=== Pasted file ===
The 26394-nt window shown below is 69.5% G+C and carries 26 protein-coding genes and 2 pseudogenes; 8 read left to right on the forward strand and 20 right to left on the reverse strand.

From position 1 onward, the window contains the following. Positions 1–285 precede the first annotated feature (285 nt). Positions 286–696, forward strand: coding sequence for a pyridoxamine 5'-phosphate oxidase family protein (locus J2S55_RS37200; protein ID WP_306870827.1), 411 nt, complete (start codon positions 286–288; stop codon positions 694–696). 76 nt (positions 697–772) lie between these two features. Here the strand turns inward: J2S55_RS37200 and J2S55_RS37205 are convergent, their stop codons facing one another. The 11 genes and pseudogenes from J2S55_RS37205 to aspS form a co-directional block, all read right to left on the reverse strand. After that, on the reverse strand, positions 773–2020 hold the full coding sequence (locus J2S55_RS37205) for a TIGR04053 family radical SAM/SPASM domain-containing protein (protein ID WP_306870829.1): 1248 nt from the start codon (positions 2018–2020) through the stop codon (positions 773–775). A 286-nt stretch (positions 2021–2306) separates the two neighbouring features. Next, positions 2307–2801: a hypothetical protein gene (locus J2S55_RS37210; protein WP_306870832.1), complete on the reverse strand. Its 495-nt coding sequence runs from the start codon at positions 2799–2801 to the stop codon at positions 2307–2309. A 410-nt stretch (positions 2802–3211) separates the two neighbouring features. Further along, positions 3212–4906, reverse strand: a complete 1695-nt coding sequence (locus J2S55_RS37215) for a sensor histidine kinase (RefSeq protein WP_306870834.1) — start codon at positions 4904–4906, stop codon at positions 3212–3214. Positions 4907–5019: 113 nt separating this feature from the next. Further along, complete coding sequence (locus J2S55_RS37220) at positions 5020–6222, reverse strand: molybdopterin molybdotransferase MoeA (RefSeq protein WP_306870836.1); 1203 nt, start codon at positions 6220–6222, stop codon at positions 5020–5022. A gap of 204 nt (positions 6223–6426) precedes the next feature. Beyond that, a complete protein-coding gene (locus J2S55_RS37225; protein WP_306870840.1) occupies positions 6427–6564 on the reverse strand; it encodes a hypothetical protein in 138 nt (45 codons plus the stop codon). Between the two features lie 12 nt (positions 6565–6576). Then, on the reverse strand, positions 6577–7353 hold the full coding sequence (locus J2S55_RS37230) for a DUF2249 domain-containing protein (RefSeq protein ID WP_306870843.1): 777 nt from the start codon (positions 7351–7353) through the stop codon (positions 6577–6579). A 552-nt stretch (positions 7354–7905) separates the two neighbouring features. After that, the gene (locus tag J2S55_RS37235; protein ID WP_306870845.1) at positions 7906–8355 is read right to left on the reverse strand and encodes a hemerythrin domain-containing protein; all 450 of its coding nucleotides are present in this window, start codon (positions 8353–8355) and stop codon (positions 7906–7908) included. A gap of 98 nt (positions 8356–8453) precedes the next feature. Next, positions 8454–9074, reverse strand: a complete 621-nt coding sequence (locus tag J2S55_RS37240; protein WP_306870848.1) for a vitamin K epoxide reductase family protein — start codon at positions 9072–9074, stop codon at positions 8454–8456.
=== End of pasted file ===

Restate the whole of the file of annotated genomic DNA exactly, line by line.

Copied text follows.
The 26394-nt window shown below is 69.5% G+C and carries 26 protein-coding genes and 2 pseudogenes; 8 read left to right on the forward strand and 20 right to left on the reverse strand.

From position 1 onward, the window contains the following. Positions 1–285 precede the first annotated feature (285 nt). Positions 286–696, forward strand: coding sequence for a pyridoxamine 5'-phosphate oxidase family protein (locus J2S55_RS37200; protein ID WP_306870827.1), 411 nt, complete (start codon positions 286–288; stop codon positions 694–696). 76 nt (positions 697–772) lie between these two features. Here the strand turns inward: J2S55_RS37200 and J2S55_RS37205 are convergent, their stop codons facing one another. The 11 genes and pseudogenes from J2S55_RS37205 to aspS form a co-directional block, all read right to left on the reverse strand. After that, on the reverse strand, positions 773–2020 hold the full coding sequence (locus J2S55_RS37205) for a TIGR04053 family radical SAM/SPASM domain-containing protein (protein ID WP_306870829.1): 1248 nt from the start codon (positions 2018–2020) through the stop codon (positions 773–775). A 286-nt stretch (positions 2021–2306) separates the two neighbouring features. Next, positions 2307–2801: a hypothetical protein gene (locus J2S55_RS37210; protein WP_306870832.1), complete on the reverse strand. Its 495-nt coding sequence runs from the start codon at positions 2799–2801 to the stop codon at positions 2307–2309. A 410-nt stretch (positions 2802–3211) separates the two neighbouring features. Further along, positions 3212–4906, reverse strand: a complete 1695-nt coding sequence (locus J2S55_RS37215) for a sensor histidine kinase (RefSeq protein WP_306870834.1) — start codon at positions 4904–4906, stop codon at positions 3212–3214. Positions 4907–5019: 113 nt separating this feature from the next. Further along, complete coding sequence (locus J2S55_RS37220) at positions 5020–6222, reverse strand: molybdopterin molybdotransferase MoeA (RefSeq protein WP_306870836.1); 1203 nt, start codon at positions 6220–6222, stop codon at positions 5020–5022. A gap of 204 nt (positions 6223–6426) precedes the next feature. Beyond that, a complete protein-coding gene (locus J2S55_RS37225; protein WP_306870840.1) occupies positions 6427–6564 on the reverse strand; it encodes a hypothetical protein in 138 nt (45 codons plus the stop codon). Between the two features lie 12 nt (positions 6565–6576). Then, on the reverse strand, positions 6577–7353 hold the full coding sequence (locus J2S55_RS37230) for a DUF2249 domain-containing protein (RefSeq protein ID WP_306870843.1): 777 nt from the start codon (positions 7351–7353) through the stop codon (positions 6577–6579). A 552-nt stretch (positions 7354–7905) separates the two neighbouring features. After that, the gene (locus tag J2S55_RS37235; protein ID WP_306870845.1) at positions 7906–8355 is read right to left on the reverse strand and encodes a hemerythrin domain-containing protein; all 450 of its coding nucleotides are present in this window, start codon (positions 8353–8355) and stop codon (positions 7906–7908) included. A gap of 98 nt (positions 8356–8453) precedes the next feature. Next, positions 8454–9074, reverse strand: a complete 621-nt coding sequence (locus tag J2S55_RS37240; protein WP_306870848.1) for a vitamin K epoxide reductase family protein — start codon at positions 9072–9074, stop codon at positions 8454–8456.